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The Adjustment Bureau

Sure, everybody talks about free will, but nobody really wants to do something about it. In a way that people don't want to admit, it would be nice to chalk things up to something more than coincidence. After all, there are more things in heaven and earth than are dreamed of in your philosophy and all that.

New York Congressman David Norris (Matt Damon) isn't too happy to discover that we're all subject to forces beyond our ken. Not on the small things; for the most part, stuff still just happens. But if you veer too far from "the Plan," you're subject to The Adjustment Bureau.

But then Norris has always seemed to have a problem with authority. Despite being a likable guy and a reasonably honest politician, a strong self-destructive streak keeps threatening to derail his career. On the eve of a Senate loss, he meets his free-spirited dream girl in a men's room.

This quirky apparition Elise (Emily Blunt) inspires David to make a concession speech that somehow re-inflates his political chances down the road, and then disappears from his life, seemingly forever. And that's just the way it's supposed to be …or is it?

The Adjustment Bureau veers back and forth between the edges of a romantic comedy about a politician and a dancer, and a suspense thriller about a plot to move said politician forward in his career no matter the cost. What keeps pushing it into Twilight Zone territory is that those working to ensure fate are essentially angels – through the paranoid filter of Philip K. Dick (from one of his short stories, "The Adjustment Team" ).

Dark-suited, mundane and wearing hats, these middle managers of fate possess powers of telekinesis, teleportation and conservative haircuts. They also carry notebooks that serve as supernatural GPS, tracking both geography and destiny in one handy interface.

Written and directed by George Nolfi, The Adjustment Bureau has the charming low-tech feel of Rod Serling's classic television series. John Slattery's Agent Richardson could have walked right out of a half-hour episode. By the time you notice how slick it all is, the movie will have settled in with its charm.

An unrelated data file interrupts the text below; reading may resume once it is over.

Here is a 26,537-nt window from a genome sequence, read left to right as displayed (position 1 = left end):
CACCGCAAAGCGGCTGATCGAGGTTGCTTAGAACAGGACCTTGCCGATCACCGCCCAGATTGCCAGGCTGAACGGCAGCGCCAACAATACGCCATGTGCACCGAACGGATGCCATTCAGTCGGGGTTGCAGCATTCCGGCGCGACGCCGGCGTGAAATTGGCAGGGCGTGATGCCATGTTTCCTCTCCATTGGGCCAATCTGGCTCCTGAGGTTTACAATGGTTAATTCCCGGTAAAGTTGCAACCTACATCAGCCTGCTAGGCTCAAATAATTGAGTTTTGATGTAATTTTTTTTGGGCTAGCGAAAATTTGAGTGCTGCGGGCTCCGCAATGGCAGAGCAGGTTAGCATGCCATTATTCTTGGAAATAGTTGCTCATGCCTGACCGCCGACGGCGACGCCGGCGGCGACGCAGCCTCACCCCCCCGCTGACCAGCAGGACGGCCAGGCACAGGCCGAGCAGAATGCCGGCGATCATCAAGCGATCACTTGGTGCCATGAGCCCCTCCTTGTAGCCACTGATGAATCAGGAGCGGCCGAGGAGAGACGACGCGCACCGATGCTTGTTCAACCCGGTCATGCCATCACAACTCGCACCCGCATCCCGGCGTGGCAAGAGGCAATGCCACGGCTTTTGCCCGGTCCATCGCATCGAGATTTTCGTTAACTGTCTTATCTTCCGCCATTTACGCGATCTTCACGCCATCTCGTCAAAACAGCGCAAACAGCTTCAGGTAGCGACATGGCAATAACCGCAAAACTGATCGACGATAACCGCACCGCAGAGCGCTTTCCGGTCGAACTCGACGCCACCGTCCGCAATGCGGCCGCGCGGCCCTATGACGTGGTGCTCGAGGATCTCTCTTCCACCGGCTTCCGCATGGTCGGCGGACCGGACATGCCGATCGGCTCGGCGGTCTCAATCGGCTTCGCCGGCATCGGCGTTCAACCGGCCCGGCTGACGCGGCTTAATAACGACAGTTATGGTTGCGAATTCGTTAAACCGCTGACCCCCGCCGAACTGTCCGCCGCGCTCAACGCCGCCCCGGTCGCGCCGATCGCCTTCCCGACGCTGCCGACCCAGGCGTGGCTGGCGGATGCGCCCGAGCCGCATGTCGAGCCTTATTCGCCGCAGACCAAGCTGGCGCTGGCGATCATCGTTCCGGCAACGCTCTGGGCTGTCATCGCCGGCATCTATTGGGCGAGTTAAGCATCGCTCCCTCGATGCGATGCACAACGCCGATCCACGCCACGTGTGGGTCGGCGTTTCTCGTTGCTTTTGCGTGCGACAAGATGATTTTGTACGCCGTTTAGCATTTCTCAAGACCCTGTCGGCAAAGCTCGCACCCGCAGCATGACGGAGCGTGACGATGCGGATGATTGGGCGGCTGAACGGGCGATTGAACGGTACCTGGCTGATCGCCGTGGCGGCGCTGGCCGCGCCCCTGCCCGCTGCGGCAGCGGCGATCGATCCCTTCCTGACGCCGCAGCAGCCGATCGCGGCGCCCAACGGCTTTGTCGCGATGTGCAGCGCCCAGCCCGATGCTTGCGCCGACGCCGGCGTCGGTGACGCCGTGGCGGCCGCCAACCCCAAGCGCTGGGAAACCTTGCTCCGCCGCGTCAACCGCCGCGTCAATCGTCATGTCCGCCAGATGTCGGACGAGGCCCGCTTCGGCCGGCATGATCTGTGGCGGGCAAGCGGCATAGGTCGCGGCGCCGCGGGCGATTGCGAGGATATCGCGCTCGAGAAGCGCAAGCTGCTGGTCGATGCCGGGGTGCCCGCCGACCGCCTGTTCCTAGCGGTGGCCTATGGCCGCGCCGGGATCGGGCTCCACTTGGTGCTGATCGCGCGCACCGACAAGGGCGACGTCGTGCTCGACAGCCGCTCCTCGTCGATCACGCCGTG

Lightly paranoid and relentlessly moving, the only problem with it is that it doesn't seem to have a place to move toward. David and Elise must be kept apart, causing their case to get kicked upstairs to Thompson (Terence Stamp). Though Thompson can offer explanations as to why, the overall stakes never really feel gripping. The craggy angel has increased power and Stamp's chalky voice, but he never becomes a palpable threat.

But that's the thing about the Plan. It's all so ineffable, and unless you're really talking Armageddon, it just doesn't seem that crucial. The Bureau is here to nudge, to adjust, but rarely to force. (Though if you read between the lines early on, it's clear that Heaven would like us to adopt green technology.)

It's an interesting but by now not terribly original vision of the Powers That Be, trapped by its own bureaucracy and dogged thinking. Both Wings of Desire and Beetlejuice offered similar thoughts. But Nolfi presents it with just enough style to keep an audience's attention, and at times fool us into thinking more is going on than really is.

Damon anchors that effort. Despite recent protests that he's not interested in politics, he does exude the charm that a dream politician would have. To further root his character, Nolfi surrounds him with real political talk show hosts on both sides of the spectrum, revealing two things: yes, American political punditry can be bought and Jon Stewart is strangely unconvincing as himself.

Fairly convincing as the free-spirited dancer, Blunt plays things relatively low-key for a manic pixie dream girl. For the most part, she's not asked to do much more than either get lost in Damon's eyes or act like she's trying not to get lost in his eyes.

Everyone in the Bureau itself has been cast for their standard look and demeanor. Slattery has settled into a bemused easygoing vibe from project to project, and it fits the tone just right. Lesser agents are interchangeable, with the exception of Anthony Mackie as Mitchell, who has lost his taste for manipulating mere mortals.

It all adds up to a little less than what it promises, but The Adjustment Bureau isn't bad. It should have just been adjusted into something a little more suspenseful or romantic or …something. Instead, it's inoffensive and pleasant, never carrying the creeping paranoia that most adaptations of Philip K. Dick bring to the screen, but obviously meaning to try.

Perhaps, though, it was meant to. At the screening I attended, the film broke three times, almost as if someone didn't want us to see it, or maybe that the fate of the free world depended on that refill of popcorn. It certainly adjusted my scale afterward.

Derek McCaw

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